Israel decided on Thursday to transfer the Palestinian Authority two billion shekels ($568,320,000). The decision came following a recommendation from the defense establishment, which issued the suggestion in light of the ongoing economic crisis plaguing the PA.
Israeli officials deemed the move to be significant progress, because for months the Palestinian leadership refused to accept funds from Israel in protest over the Israeli decision in February to reduce its payments to the PA, deducting the sum the PA pays to security prisoners in Israeli prisons and their families.
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The decision to accept the money from Israel will enable the PA to pay a substantial part of its debt to the Israel Electric Corporation.
Palestinian Civil Affairs Minister Hussein al-Sheikh stated that Israel has agreed to absolve the PA from the excise tax it charges for fuel the Palestinians acquire, and to retroactively apply this exemption on the past seven months.
According to Palestinian financial sources, the move will provide the PA with a double gain: It will be able to purchase gas without paying the excise tax, and could then tax Palestinian residents who buy the fuel.
"The gas crisis between the PA and Israel is over," al-Sheikh said. However, the Palestinian civil affairs minister did clarify that "this doesn't mean that the PA's financial crisis is over, because Israel is still holding on to billions of shekels."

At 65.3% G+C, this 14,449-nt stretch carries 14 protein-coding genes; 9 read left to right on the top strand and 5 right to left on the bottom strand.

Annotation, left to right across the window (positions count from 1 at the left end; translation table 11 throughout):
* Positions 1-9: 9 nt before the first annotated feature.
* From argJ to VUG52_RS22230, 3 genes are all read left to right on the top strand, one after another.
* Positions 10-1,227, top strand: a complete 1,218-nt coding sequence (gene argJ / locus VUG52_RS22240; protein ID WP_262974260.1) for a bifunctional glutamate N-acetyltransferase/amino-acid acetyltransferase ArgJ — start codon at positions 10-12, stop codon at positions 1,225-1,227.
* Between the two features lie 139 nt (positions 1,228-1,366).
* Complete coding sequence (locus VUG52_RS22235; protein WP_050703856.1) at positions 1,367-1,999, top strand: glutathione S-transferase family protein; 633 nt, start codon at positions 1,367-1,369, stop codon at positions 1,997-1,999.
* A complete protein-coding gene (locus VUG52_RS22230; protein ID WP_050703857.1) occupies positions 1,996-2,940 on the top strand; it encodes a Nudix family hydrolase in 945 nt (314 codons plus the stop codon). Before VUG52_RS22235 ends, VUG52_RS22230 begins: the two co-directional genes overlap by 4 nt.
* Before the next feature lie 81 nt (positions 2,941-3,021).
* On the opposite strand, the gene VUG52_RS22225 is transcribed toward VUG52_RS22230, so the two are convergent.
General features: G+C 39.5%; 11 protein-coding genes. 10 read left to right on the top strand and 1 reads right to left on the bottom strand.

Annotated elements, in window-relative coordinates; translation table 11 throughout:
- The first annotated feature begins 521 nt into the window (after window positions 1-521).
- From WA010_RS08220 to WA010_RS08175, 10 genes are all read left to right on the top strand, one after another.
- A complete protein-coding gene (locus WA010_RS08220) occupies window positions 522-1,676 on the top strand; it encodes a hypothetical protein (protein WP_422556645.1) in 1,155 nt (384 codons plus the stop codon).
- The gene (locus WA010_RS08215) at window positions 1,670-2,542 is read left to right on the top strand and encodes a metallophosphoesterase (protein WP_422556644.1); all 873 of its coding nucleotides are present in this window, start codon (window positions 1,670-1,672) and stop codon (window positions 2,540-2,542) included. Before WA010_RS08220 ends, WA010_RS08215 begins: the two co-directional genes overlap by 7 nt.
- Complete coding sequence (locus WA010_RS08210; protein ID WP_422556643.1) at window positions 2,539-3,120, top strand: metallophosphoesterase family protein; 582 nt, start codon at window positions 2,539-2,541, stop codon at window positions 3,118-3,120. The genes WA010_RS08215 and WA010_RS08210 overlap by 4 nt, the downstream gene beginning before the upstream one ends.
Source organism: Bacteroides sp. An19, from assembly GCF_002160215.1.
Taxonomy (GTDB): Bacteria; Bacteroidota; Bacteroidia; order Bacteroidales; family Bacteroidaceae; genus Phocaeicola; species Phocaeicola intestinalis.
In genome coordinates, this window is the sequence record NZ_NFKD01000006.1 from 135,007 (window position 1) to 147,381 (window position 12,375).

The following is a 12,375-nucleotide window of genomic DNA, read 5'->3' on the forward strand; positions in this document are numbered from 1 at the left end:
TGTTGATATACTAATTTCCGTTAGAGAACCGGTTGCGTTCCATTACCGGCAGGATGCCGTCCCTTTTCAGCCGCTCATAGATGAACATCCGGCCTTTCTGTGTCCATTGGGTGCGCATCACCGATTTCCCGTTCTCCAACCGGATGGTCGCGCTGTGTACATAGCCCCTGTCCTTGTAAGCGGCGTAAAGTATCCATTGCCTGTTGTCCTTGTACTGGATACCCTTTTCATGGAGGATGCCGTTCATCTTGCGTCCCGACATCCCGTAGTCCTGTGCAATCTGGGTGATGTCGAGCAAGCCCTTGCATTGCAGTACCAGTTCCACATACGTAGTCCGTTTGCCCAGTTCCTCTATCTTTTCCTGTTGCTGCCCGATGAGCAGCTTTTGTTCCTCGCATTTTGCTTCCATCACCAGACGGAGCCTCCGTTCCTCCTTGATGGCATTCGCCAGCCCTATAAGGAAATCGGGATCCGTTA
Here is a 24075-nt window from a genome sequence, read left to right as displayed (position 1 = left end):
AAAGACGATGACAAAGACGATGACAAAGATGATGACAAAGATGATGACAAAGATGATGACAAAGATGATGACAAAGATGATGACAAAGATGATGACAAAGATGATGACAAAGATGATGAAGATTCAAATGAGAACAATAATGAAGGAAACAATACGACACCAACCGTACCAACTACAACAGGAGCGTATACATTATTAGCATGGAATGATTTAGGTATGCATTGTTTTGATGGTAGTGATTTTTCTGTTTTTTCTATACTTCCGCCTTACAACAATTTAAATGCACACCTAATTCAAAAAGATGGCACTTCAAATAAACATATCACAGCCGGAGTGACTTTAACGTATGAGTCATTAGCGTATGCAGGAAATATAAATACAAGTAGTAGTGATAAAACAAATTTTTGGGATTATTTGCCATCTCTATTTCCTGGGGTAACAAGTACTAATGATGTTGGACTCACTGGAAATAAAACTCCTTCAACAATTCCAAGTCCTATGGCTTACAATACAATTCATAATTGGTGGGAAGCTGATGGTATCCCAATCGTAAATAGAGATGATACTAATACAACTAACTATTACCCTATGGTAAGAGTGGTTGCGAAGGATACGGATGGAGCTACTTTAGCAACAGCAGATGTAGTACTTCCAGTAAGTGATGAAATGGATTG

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Since February, the Palestinian Finance Ministry has been refusing to accept tax refunds and import taxes Israel owes, which added up to $2.4 billion in 2018. The Palestinians say they will continue to refuse to receive these funds as long as Israel poses hurdles to the PA's payment of stipends to the families of prisoners and released prisoners.
Israel has so far offered that the PA charge the excise tax on gas from Palestinians, but Palestinian President Mahmoud Abbas has not agreed to that.
Palestinian Prime Minister Muhammad Shtayyeh announced earlier Thursday that the Palestinian government will pay its employees 110 percent of their salaries next month as compensation for salary cutoffs that were made in previous months.
The move comes after Abbas fired all his advisers earlier this week amid the deep financial crisis plaguing the PA. The crisis escalated in February when the PA refused to continue accepting any money from Israel following the tax-funds slashing, which accounted for 63 percent of the PA’s budget.
In April, the office of the United Nations Special Coordination for the Middle East Process released a report saying the PA's viability is under threat as it faces unprecedented challenges.
"A major fiscal crisis, coupled with growing humanitarian needs and the lack of a political prospect for a negotiated solution, threatens the stability of the West Bank and the very survival of the Palestinian statebuilding effort," UN Mideast envoy Nickolay Mladenov stated at the time.
The report warned of "the unprecedented financial, security and political challenges" faced by the Palestinian government.
According to the report, these decisions have caused the Palestinian government to lose some 65 percent of its revenue and forced it to take extreme austerity measures.